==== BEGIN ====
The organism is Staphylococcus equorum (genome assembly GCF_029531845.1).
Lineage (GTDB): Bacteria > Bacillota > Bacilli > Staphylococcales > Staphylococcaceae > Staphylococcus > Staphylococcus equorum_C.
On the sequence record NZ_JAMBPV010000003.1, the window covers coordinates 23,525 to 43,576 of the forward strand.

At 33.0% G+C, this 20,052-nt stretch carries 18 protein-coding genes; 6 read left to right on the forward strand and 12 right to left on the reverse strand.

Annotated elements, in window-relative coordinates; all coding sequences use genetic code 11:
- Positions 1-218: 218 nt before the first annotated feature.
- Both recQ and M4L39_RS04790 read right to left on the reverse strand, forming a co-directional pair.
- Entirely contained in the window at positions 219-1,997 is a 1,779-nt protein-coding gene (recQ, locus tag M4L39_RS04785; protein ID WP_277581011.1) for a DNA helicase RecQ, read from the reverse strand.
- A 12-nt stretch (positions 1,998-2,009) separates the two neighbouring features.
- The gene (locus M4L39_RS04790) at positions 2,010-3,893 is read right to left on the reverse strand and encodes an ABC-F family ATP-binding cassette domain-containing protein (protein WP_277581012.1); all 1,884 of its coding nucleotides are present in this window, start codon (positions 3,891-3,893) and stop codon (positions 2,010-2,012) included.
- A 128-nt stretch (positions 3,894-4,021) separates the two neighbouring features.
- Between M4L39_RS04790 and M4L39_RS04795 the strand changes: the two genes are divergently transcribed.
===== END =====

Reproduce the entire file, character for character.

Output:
The organism is Staphylococcus equorum (genome assembly GCF_029531845.1).
Lineage (GTDB): Bacteria > Bacillota > Bacilli > Staphylococcales > Staphylococcaceae > Staphylococcus > Staphylococcus equorum_C.
On the sequence record NZ_JAMBPV010000003.1, the window covers coordinates 23,525 to 43,576 of the forward strand.

At 33.0% G+C, this 20,052-nt stretch carries 18 protein-coding genes; 6 read left to right on the forward strand and 12 right to left on the reverse strand.

Annotated elements, in window-relative coordinates; all coding sequences use genetic code 11:
- Positions 1-218: 218 nt before the first annotated feature.
- Both recQ and M4L39_RS04790 read right to left on the reverse strand, forming a co-directional pair.
- Entirely contained in the window at positions 219-1,997 is a 1,779-nt protein-coding gene (recQ, locus tag M4L39_RS04785; protein ID WP_277581011.1) for a DNA helicase RecQ, read from the reverse strand.
- A 12-nt stretch (positions 1,998-2,009) separates the two neighbouring features.
- The gene (locus M4L39_RS04790) at positions 2,010-3,893 is read right to left on the reverse strand and encodes an ABC-F family ATP-binding cassette domain-containing protein (protein WP_277581012.1); all 1,884 of its coding nucleotides are present in this window, start codon (positions 3,891-3,893) and stop codon (positions 2,010-2,012) included.
- A 128-nt stretch (positions 3,894-4,021) separates the two neighbouring features.
- Between M4L39_RS04790 and M4L39_RS04795 the strand changes: the two genes are divergently transcribed.